Watch: Popular Filipino noontime show goes off air after over 40 years

 

Screengrab: Facebook
Screengrab: Facebook

The show has been part of Filipino households’ 'tanghalian' (lunchtime) since July 30, 1979 - becoming a show that countless kids grew up with

by

Kirstin Bernabe

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Published: Wed 31 May 2023, 11:55 AM

Last updated: Mon 7 Aug 2023, 3:29 PM

The longest-running noontime variety show of the Philippines, Eat Bulaga, on Wednesday announced its departure from TV production company Tape Inc — which means its thousands of viewers across the country will no longer be able to catch it on their screens, at least for now.

Filipinos around the world, including the UAE, have been able to watch the show via online platforms like Facebook and YouTube. With the show going off air, online streaming is expected to stop, too.


“This is most likely the hardest decision we have ever made since 1979. We won’t be able to pour our hearts out, but all we want is to be able to work in peace,” one of the shows mainstay hosts, Vic Sotto, said in their closing spiel.

Eat Bulaga has been part of Filipino households’ “tanghalian” (lunchtime) since July 30, 1979 — becoming a show that countless kids grew up with.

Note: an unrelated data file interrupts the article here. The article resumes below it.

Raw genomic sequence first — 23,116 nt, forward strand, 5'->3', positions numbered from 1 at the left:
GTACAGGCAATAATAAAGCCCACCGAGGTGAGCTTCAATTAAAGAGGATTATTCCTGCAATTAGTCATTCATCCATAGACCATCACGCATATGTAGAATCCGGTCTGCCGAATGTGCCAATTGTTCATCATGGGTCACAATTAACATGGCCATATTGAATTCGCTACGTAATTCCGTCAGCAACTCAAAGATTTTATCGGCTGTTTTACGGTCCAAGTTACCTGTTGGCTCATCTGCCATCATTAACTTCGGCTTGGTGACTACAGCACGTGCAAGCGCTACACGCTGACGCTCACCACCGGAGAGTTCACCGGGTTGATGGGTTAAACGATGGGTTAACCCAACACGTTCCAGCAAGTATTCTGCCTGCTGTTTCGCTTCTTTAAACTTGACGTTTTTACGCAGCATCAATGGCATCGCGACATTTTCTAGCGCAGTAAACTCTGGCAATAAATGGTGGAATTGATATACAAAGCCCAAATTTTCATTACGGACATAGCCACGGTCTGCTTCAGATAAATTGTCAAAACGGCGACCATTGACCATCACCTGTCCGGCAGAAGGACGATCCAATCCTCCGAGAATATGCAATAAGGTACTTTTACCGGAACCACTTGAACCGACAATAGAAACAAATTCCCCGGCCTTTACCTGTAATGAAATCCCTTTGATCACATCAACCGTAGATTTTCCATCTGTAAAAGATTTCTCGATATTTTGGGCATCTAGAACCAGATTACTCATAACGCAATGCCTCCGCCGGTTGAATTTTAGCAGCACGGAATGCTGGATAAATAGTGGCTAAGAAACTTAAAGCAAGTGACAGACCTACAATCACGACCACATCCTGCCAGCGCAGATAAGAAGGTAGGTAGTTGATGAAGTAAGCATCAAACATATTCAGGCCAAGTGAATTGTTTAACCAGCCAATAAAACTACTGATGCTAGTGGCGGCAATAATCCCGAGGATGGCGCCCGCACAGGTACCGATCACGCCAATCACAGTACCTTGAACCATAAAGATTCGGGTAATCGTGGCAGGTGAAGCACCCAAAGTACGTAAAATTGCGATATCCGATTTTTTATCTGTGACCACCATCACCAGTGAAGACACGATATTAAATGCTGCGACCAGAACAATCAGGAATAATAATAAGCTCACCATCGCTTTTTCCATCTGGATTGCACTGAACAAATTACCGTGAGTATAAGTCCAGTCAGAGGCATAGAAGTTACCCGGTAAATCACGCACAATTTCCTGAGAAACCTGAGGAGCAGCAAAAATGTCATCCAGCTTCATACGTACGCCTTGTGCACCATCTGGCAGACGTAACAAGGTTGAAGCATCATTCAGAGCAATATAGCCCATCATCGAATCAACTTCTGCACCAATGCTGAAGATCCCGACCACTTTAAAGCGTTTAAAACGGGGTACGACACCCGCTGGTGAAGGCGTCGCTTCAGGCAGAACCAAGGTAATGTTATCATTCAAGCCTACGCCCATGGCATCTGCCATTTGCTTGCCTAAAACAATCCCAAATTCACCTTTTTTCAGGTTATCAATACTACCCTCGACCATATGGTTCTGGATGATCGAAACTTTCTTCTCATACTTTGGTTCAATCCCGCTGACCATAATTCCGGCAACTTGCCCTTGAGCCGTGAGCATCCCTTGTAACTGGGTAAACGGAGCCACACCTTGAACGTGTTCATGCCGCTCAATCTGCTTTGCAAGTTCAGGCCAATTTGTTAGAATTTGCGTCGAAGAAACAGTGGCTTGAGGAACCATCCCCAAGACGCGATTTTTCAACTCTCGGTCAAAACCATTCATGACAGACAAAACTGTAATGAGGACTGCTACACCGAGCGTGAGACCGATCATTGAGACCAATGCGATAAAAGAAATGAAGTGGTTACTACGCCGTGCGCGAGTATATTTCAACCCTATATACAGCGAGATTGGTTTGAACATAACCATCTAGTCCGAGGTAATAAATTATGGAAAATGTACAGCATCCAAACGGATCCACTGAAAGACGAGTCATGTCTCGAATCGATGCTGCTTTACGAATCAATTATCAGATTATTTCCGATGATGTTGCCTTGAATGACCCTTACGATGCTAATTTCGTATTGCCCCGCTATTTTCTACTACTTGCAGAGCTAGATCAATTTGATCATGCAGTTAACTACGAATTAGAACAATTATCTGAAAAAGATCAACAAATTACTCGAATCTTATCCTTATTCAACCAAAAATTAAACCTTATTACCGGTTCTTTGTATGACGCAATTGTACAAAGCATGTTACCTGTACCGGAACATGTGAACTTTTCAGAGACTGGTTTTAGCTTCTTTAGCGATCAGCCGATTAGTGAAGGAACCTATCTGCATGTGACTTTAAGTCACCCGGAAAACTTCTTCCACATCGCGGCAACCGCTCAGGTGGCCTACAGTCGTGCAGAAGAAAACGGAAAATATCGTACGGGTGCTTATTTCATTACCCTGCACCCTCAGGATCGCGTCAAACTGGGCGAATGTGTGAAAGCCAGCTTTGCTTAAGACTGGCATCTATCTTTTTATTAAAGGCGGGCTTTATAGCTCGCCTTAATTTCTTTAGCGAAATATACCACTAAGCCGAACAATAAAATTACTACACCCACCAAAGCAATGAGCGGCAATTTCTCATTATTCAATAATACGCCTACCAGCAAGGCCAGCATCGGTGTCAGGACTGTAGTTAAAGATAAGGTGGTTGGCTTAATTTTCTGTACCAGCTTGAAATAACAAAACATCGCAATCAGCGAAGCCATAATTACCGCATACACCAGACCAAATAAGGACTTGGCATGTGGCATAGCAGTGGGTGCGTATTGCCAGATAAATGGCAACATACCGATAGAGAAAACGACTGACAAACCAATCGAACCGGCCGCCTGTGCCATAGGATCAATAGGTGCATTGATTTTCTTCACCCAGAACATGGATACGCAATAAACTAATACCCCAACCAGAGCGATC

The show has recently been embroiled in controversy over unpaid salaries. The production company Tape Inc allegedly owed the iconic hosts Sotto and Joey de Leon around P40 million in talent fees. This figure has not been verified, but Sotto told reporters a couple of days ago that salaries have been settled. “Thanks to the issue going public, I got paid. I wasn’t expecting it, but thank you,” he told reporters in an ambush interview.

Speculations are now going around regarding what would be the next move for the noontime show. Previous reports said it could be moving to a different TV channel. Would it be rebranded? The public is yet to know.

What is certain, for now, is that the show will no longer be airing like it had for the past 43 years. And to those who grew up watching the show — including those who moved to the UAE — the move was heartbreaking.

Che Martizano, a Filipina expat in Dubai, said: “I will miss the Dabarkads (the term used to refer to hosts and the show’s audience) for sure. Since I moved here to the UAE, I have been watching it live online, on Facebook and YouTube.”

“As an Eat Bulaga kid, this deeply hurts,” one netizen wrote in the comments section of a post about the announcement.

“I can’t stop crying,” another said.

Other Filipinos, however, are confident that the show will be back in one form or another, especially now that streaming services are booming in the country.

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